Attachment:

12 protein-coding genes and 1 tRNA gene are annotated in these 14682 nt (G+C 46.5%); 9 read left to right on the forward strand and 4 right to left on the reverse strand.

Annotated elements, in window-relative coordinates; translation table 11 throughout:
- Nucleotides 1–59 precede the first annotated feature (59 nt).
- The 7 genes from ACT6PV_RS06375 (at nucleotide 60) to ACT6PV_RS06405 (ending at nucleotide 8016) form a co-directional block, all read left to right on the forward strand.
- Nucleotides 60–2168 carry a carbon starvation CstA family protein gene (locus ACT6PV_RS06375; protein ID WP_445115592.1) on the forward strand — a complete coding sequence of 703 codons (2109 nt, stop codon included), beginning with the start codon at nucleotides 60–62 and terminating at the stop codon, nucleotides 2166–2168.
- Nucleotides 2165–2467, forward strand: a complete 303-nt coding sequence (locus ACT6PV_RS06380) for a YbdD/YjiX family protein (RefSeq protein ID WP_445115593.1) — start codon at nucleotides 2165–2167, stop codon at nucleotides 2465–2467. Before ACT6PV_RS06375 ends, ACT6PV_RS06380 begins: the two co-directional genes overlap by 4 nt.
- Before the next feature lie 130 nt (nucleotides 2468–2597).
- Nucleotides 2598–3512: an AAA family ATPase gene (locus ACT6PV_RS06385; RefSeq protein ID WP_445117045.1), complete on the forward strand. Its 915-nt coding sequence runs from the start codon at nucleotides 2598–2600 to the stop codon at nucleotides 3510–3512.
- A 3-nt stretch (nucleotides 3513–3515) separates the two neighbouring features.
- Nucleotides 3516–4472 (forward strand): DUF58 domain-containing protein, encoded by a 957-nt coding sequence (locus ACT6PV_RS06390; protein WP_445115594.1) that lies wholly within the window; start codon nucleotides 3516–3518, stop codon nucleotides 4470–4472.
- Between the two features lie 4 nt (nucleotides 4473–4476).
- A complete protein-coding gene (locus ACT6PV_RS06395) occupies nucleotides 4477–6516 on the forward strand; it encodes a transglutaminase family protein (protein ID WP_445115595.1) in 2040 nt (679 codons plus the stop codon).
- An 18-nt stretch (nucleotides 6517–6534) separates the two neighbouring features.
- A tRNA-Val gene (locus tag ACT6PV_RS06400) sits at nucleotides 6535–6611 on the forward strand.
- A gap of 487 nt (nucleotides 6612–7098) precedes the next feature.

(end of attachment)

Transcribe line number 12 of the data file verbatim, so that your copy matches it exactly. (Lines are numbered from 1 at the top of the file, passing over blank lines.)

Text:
- A complete protein-coding gene (locus ACT6PV_RS06395) occupies nucleotides 4477–6516 on the forward strand; it encodes a transglutaminase family protein (protein ID WP_445115595.1) in 2040 nt (679 codons plus the stop codon).